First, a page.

“Our studio is a heritage of the dance community, we had to save it!”

David Launched a crowdfunding campaign to save a popular art and contemporary dance centre from bankruptcy Belgium, Brussels

Some ventures are always worth saving, no matter what it takes. This is how the team of Belgium’s Tictac Art Centre came to feel as they witnessed the world going into lockdown. “We are a young non-profit organisation that promotes art and contemporary dance from the local to the international level. We progressively became a popular meeting point for the European and intercontinental dance scene”, David Zambrano, director of the Tictac Art Centre, explains. As Belgium enforced its own containment measures, the group was quick to realise that their entire project was at risk of not overcoming the crisis. After several weeks looking for potential solutions, they ended up launching a crowdfunding campaign. “We had to save the project, and crowdfunding was one of the few possibilities left. The campaign ended up being a huge success. We can clearly say now that we could never have survived without the support of all the artists, dancers, students and art enthusiasts who donated”, David concludes.

“Togolese families are struggling. I just had to do something”

Kadi Prepares and delivers food kits for young mothers and newborns in Togo Belgium, Brussels

Kadi lives in Belgium and couldn’t bear the sight of families back in her home country struggling. “I’m from Togo and the situation there is particularly bad due to Covid-19. People are struggling with the curfew and their already small income has dramatically gone down.”  She had to do something. Kadi decided to distribute food kits specifically for pregnant women and their newborns. Over 100 kits have already been prepared for distribution across Sokodé, the northern part of Togo. “The idea is to provide these families with the bare minimum needed for a positive start to motherhood”, Kadi explains. “We also collaborate with doctors and pay for medical consultations when needed”. The EU is well aware of non-EU countries’ struggles. A EUR 20 billion “Team Europe” package has been developed to help them fight the Covid-19 crisis. Meanwhile, a humanitarian air bridge transports emergency supplies to critical areas around the world.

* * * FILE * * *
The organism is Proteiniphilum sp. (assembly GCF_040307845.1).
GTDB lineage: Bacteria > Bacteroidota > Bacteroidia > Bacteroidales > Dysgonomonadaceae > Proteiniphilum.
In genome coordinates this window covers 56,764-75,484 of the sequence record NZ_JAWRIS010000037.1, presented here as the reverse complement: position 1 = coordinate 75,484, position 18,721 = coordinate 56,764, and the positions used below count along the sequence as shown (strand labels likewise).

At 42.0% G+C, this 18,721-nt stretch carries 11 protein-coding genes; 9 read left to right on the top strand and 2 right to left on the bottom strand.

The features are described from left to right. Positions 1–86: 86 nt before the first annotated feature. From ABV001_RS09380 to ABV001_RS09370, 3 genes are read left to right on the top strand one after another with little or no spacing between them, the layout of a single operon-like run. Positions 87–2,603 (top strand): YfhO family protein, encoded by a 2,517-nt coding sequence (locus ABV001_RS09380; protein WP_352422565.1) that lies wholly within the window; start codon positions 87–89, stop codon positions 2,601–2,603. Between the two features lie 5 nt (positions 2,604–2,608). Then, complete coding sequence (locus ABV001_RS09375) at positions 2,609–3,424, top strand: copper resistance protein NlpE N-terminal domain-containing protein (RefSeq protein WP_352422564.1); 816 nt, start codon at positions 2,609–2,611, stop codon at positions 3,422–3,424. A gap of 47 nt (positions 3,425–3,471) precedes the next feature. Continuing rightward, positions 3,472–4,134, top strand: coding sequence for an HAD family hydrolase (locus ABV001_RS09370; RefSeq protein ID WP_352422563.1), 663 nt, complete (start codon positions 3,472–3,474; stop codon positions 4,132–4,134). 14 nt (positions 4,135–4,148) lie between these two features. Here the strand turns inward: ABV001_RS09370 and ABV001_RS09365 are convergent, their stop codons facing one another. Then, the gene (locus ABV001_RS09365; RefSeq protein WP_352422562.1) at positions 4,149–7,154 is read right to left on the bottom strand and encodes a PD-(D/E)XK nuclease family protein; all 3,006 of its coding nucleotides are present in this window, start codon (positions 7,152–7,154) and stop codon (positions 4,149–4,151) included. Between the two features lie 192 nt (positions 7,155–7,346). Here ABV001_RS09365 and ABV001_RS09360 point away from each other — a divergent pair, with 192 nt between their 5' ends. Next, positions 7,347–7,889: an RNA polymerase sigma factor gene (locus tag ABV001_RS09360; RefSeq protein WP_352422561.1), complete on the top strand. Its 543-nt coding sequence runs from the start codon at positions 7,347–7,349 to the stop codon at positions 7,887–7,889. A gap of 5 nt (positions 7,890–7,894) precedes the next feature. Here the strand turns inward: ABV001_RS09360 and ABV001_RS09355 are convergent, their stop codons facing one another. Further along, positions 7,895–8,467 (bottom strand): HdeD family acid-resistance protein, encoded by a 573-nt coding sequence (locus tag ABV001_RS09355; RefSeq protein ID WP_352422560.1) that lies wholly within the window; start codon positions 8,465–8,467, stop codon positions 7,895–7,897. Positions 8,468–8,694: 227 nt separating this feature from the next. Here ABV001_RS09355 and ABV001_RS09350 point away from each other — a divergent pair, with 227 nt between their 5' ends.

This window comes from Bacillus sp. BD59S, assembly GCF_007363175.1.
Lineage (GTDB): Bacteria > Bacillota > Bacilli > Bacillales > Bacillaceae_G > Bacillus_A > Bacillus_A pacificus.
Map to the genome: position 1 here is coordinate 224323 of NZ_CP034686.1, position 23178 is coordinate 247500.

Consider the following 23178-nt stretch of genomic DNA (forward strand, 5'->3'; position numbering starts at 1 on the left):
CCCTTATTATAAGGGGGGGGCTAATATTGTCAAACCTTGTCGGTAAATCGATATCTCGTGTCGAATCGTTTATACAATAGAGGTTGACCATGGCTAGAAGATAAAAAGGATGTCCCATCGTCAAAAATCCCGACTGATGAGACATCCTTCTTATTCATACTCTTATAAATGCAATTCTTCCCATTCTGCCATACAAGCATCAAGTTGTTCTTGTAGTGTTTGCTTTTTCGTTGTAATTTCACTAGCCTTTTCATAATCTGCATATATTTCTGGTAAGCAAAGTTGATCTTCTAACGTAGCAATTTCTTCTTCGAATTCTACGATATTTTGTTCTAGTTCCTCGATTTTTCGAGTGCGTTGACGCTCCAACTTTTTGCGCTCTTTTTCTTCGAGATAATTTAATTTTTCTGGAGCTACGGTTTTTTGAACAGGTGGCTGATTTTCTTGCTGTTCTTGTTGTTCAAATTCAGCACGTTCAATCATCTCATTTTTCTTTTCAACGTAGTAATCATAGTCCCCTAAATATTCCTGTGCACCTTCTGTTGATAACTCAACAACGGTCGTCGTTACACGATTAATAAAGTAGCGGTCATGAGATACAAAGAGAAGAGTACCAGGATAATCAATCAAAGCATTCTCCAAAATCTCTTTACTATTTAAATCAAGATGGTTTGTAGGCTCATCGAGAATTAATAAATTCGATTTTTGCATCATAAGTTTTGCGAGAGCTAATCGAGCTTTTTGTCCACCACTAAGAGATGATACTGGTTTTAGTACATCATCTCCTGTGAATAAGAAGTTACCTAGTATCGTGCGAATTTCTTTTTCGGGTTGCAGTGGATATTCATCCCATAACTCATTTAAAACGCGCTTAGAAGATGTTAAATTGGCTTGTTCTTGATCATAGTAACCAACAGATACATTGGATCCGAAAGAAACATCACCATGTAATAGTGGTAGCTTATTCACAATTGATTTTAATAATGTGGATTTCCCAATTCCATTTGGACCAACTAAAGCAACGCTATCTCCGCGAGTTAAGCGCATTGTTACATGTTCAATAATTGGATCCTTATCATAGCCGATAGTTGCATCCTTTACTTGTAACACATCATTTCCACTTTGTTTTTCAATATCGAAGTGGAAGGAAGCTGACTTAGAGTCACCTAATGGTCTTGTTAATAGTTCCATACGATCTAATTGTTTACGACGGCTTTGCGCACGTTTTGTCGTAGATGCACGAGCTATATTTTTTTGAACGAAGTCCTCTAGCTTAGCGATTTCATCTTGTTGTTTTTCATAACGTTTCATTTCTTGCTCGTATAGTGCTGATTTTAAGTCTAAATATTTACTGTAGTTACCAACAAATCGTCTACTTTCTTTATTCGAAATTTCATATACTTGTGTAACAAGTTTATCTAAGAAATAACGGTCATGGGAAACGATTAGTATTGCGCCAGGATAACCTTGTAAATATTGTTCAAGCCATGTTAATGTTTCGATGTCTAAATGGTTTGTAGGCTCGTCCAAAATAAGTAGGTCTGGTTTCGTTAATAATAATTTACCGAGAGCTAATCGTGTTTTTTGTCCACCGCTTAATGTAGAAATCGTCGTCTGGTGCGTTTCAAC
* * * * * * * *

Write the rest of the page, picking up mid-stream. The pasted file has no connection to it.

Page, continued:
“I just wanted to be there”

Elena Put her experience at the European Parliament's medical service to work for CHU Saint-Pierre's Covid-19 patients Belgium, Brussels

As one of the hospitals at the forefront of the fight against Covid-19 in Brussels, CHU Saint-Pierre needed all the help they could get. Elena was quick to volunteer: “I just wanted to be there”, she explains. Elena had just finished a one-year experience working at the European Parliament Brussels’ medical service but on 16 April she joined CHU Saint-Pierre’s Intensive Care Unit (ICU). “I arrived when the worst was behind them, but all ICU beds were still occupied by Covid-19 patients. My duty was to help the nurses on the front line. We took care of patients, gave them treatments, and provided crucial support”, she says. With Belgium now on the path to recovery, Elena has been told she can return home. “I wanted to stay until Covid-19 was behind us, but it was time for me to get back to my job. My heart will always be torn between the hospital and Parliament”, she concludes.

“I wouldn't have got home without the EU's help”

Awa Returned home safely thanks to the EU's assistance Belgium, Brussels

Some European citizens were stuck abroad as EU Member States closed down their borders. We all know that the best place to be during this crisis is at home, but what if you had found yourself stranded abroad when the virus struck? Take Awa for instance. Originally from Belgium, she found herself stranded in Senegal during a trip there. The European Emergency Response Coordination Centre organised flights back to Europe so that Awa, and thousands of other EU residents, could get back home safely. The European Union is helping Member States to coordinate assistance and consular repatriation operations of EU citizens from across the world, wherever they may be. So far they have helped some 85,000 people return home to Europe during the crisis.

“Vie Féminine strives to help women claim their social rights while maintaining social bonds”

Yasmina and Fatima Provide women in need with a call service and Facebook group where they can help each other Belgium, Charleroi